Community stakeholders continue to highlight GNYHA activities to support member hospital and health system efforts around social determinants of health (SDH). GNYHA has specifically supported member efforts on population health strategies and the shift to value-based payment arrangements. Information on GNYHA’s SDH programming and resources are available here.

The New York Academy of Medicine’s recently released What Housing Resources Exist for My Patients? A Guide for NYC Healthcare Providers references GNYHA’s Training Primary Care Residents on Social Determinants of Health, which was developed to train primary care residents to address patients’ social needs. The curriculum helps residency programs at member teaching hospitals create better partnerships with the community-based organizations (CBOs) that provide social and other services to community members being cared for in member hospitals. GNYHA’s online resource directory, the Health Information Tool for Empowerment (HITE), which links patients to housing-related services, was listed in the housing guide. HITE is a reference tool that helps professionals working with community members find the support that individuals need.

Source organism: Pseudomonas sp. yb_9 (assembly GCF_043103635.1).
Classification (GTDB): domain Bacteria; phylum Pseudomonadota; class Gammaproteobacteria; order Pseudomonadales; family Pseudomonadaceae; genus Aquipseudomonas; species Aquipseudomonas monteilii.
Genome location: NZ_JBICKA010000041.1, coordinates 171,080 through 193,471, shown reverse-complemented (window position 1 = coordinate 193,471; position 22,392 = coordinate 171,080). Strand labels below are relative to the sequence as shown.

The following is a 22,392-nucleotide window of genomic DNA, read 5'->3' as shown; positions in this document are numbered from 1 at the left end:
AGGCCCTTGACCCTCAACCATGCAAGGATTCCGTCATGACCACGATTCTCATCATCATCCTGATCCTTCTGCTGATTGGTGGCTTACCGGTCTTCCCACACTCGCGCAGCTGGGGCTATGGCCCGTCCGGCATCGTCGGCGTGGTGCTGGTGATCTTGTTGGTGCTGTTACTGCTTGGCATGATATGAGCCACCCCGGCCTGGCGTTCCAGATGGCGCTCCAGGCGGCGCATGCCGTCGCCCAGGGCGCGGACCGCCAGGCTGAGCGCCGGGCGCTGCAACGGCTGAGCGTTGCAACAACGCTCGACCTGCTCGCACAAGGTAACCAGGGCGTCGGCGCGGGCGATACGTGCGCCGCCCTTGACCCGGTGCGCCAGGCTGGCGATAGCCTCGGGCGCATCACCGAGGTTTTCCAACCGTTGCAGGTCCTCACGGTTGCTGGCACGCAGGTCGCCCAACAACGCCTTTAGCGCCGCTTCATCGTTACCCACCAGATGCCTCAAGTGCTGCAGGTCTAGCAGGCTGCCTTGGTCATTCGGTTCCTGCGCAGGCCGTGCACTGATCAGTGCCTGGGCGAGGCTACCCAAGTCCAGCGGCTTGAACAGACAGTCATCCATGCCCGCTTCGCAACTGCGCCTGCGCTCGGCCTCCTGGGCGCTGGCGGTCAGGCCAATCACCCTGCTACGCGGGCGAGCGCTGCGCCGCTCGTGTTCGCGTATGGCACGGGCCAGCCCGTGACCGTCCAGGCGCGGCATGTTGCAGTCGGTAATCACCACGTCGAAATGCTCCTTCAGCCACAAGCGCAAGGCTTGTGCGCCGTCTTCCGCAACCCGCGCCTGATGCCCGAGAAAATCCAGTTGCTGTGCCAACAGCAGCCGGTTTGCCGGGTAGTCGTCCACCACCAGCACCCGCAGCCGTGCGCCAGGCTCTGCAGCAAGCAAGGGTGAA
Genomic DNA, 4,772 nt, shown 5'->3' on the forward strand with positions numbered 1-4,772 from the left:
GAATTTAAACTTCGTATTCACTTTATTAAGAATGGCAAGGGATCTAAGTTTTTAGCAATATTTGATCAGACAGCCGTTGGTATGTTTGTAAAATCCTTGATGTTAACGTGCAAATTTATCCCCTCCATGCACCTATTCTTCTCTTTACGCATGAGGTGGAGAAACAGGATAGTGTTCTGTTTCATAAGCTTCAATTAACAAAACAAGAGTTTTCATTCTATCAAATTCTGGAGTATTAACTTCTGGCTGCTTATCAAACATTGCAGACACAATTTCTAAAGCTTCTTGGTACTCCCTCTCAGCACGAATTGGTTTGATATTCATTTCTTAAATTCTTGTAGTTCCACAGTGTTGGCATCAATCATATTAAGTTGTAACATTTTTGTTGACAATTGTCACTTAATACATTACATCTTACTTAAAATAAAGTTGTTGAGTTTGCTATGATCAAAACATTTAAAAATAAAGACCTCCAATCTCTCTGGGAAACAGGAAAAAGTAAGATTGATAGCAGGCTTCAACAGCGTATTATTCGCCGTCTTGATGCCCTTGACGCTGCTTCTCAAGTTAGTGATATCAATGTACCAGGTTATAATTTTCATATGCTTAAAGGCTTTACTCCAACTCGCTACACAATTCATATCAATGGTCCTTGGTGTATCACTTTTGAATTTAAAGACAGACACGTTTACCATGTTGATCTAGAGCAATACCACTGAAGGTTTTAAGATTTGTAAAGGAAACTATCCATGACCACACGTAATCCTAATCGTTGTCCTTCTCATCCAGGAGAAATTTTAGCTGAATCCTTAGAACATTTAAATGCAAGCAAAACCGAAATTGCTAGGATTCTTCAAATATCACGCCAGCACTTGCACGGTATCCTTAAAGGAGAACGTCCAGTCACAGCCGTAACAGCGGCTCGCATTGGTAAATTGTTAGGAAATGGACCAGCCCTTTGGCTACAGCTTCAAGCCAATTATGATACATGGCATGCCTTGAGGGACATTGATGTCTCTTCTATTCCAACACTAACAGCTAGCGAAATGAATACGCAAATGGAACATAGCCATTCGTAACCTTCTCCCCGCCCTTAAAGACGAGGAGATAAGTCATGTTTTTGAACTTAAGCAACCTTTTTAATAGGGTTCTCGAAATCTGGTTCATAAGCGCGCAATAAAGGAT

The Academy’s housing guide equips New York City-based health care providers with tools to discuss housing stability, affordability, and quality with their patients and connect them to organizations that can address those issues. The guide also lists resources for housing and financial stability, including Medicaid Health Homes, citywide government programs, legal assistance organizations, and other hotlines and online materials. The guide was developed as part of the New York City Population Health Improvement Program (PHIP), which supports population health and health equity efforts. GNYHA participates on the PHIP Steering Committee convened to develop and promote SDH and health equity efforts for all New Yorkers. GNYHA was pleased to contribute to the guide as part of its continued efforts to help member hospitals address SDH through social needs screenings, interventions, and partnerships with CBOs.